Staying in control

Recently I’ve found myself talking a lot about abusive relationships, mainly to people who don’t realise they’re in one. When I suggest it they often say ‘Oh no, he never hits me’. (Abusive relationships are more usually, but not exclusively, men abusing women; although I do know of some that are the other way around).

The thing is that everyone recognises violence as abuse, but not necessarily anything else. It comes as a surprise to many that abuse can fall into eight categories, and I often show this diagram to people to explain that.


Now some of these behaviours can happen in perfectly healthy relationships where there’s no hint of abuse of any kind. For example if one partner is happy to allow the other to make general decisions about where the shopping is done, how much is spent on it etc then that’s not abuse. But if one partner is dictating to the other that they can only spend £20 a week on groceries and there are repercussions if they spend that in Tescos instead of Aldi, that is controlling and therefore abusive. Telling you that arguments are always your fault or that you’re to blame if your partner drinks, takes drugs, loses their job or spends every night in the pub with their mates is controlling and therefore abusive.


An abusive relationship may display all of these categories or only some of them, but the more abusive they are, the more categories will generally feature. The overriding feature is that one partner is continually trying to control what the other does, and the controlled partner feels increasingly helpless and/or worthless. Often the controlling partner will have convinced the other that they can’t possibly manage without them, usually because of some fundamental failure in them as a human.


This is a horrible thing to do to someone and it’s normal to try to rationalise controlling and abusive behaviour as something else. A lot of abused people genuinely believe it’s their fault, not only because they’re continually told so, but also because they can’t understand why else it would happen. No kind, loving person would behave like that to someone unless they deserved it, would they?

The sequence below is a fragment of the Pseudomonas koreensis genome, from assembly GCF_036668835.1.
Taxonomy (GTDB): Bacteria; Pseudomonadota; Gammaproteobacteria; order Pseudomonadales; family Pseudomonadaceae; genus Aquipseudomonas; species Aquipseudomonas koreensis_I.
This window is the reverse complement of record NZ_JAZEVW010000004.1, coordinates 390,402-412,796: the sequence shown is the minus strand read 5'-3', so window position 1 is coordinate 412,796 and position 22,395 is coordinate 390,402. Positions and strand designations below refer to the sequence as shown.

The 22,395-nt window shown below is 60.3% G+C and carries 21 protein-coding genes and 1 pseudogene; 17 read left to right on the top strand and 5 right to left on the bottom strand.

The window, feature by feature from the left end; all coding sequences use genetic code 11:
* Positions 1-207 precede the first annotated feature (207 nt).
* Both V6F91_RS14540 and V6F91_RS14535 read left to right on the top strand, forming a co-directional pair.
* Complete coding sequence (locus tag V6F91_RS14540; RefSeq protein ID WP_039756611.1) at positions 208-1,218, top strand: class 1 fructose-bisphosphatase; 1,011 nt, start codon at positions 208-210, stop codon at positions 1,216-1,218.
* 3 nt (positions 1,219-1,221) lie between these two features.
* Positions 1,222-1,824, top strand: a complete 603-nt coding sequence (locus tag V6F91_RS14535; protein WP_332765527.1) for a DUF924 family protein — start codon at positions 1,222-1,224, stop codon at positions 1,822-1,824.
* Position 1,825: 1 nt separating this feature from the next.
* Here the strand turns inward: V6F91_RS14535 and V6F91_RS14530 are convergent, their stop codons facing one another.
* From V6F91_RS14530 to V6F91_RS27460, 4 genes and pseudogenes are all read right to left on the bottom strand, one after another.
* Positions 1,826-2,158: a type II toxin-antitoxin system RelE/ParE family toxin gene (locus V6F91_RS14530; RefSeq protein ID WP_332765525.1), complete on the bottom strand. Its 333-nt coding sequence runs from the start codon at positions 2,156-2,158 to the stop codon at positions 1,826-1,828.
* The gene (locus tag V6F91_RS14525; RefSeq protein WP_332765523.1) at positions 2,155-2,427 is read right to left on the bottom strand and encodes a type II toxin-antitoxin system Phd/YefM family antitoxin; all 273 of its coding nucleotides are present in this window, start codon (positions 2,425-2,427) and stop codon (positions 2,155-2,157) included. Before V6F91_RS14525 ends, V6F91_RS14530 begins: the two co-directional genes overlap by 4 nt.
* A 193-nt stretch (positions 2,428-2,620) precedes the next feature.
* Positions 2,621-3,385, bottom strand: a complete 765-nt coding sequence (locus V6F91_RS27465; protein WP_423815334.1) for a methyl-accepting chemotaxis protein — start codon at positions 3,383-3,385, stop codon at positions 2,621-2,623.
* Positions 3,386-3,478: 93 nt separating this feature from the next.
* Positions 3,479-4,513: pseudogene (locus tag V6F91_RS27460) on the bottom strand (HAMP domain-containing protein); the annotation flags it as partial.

No they wouldn’t, but the key point is that abusers are not kind, loving people. Maybe they were once, but they’re not now. The reason for their controlling behaviour is a desire to control, and they know exactly what they’re doing. Many are extremely good at it. If you stand up to shouting, they’ll try crying instead. If you dismiss crying, they’ll try emotional blackmail. It’s all about what they want and nothing to do with what you want.


Recently I was talking to someone who had been in a controlling relationship for decades. Their reason for staying was the children. They didn’t want the children to come from a broken home, so they stayed and protected them as best they could. Fortunately the controlling partner wasn’t interested in controlling the children as well, but that was just luck really. If you’re thinking you can’t leave because of the children, you’re wrong. Not only that, but you’re setting them up for problems with relationships in later life. They may turn out mistrustful, or feeling unworthy, or even become controlling themselves. You don’t stay because of the children; you leave because of them.


Being in a relationship like this is not your fault. Your partner may have tried controlling a dozen people before you, but you were the one their techniques worked on. Maybe you were vulnerable or lacking confidence or felt unloved and responded to their initial charm. Abusers are very charming, otherwise nobody would have anything to do with them. Since then you’ve been systematically and effectively trained to believe that the only place you can be is in that relationship. But it’s not true. However long you’ve been in abusive relationships, you can survive outside them.


If you recognise your own partner in this description, you have two options. Stay and continue being controlled, or leave. You can’t fix them. You can’t change your behaviour to be what they want you to be, unless of course you completely subject yourself to their control in every aspect of your life and character. You can’t rekindle their love for you by being nice. They probably won’t change, even if you threaten to leave them. They might amend their behaviour for a while, but it will only be another form of control – another way to get what they want, which is for you to stay in the relationship. They’ll fight back, perhaps using your children as leverage. They’ll tell you that it will ruin their life or they’ll kill themselves if you leave. They won’t. They’re doing whatever they think it will take to get you to abandon any thought of leaving them.


If on the other hand you recognise yourself in the wheel and actually do want to change, that’s possible. If you can work out why you’re controlling and what you get out of it, you can find other ways to get those things. It’s hard on your own, but not impossible. And a good counsellor like me is just as able to help an abuser as to help the objects of their abuse.


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Caeredwen is a counsellor, coach and physical therapist based in Coleford in the Forest of Dean. If you would like to contact her in confidence you can reach her at hands@magichandsbowen.co.uk or via her website at www.magichandscalmminds.com.


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